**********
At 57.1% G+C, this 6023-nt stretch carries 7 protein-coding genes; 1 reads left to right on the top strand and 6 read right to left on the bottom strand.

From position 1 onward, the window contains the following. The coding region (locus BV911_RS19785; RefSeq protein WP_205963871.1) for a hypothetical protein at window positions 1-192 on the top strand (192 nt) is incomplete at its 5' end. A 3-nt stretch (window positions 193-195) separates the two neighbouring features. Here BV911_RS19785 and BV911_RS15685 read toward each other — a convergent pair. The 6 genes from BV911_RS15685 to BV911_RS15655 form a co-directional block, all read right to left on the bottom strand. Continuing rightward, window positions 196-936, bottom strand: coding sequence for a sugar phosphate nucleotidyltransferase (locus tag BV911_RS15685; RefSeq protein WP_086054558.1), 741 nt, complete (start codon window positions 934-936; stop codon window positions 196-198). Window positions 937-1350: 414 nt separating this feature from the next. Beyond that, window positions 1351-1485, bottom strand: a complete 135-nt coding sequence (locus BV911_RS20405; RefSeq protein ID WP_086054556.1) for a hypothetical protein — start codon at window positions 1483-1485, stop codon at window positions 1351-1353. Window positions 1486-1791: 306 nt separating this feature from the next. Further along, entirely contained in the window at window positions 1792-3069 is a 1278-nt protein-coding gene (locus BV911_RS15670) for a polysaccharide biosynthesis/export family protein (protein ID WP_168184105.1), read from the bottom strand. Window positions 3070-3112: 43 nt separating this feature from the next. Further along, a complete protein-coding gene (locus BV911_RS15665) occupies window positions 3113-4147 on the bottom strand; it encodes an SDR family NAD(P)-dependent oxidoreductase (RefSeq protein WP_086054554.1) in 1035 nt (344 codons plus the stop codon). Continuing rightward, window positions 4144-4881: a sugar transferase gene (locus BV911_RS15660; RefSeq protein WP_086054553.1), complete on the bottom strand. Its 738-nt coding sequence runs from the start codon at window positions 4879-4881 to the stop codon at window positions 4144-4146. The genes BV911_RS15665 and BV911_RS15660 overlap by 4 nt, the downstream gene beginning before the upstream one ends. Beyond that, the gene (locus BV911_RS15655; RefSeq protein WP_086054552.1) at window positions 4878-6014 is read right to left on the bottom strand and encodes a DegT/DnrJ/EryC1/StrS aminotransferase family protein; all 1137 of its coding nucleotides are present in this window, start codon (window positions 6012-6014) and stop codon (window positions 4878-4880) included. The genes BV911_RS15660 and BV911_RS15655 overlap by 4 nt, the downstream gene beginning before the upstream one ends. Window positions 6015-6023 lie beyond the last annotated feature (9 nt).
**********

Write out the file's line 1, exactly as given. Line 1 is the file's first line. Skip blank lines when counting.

At 57.1% G+C, this 6023-nt stretch carries 7 protein-coding genes; 1 reads left to right on the top strand and 6 read right to left on the bottom strand.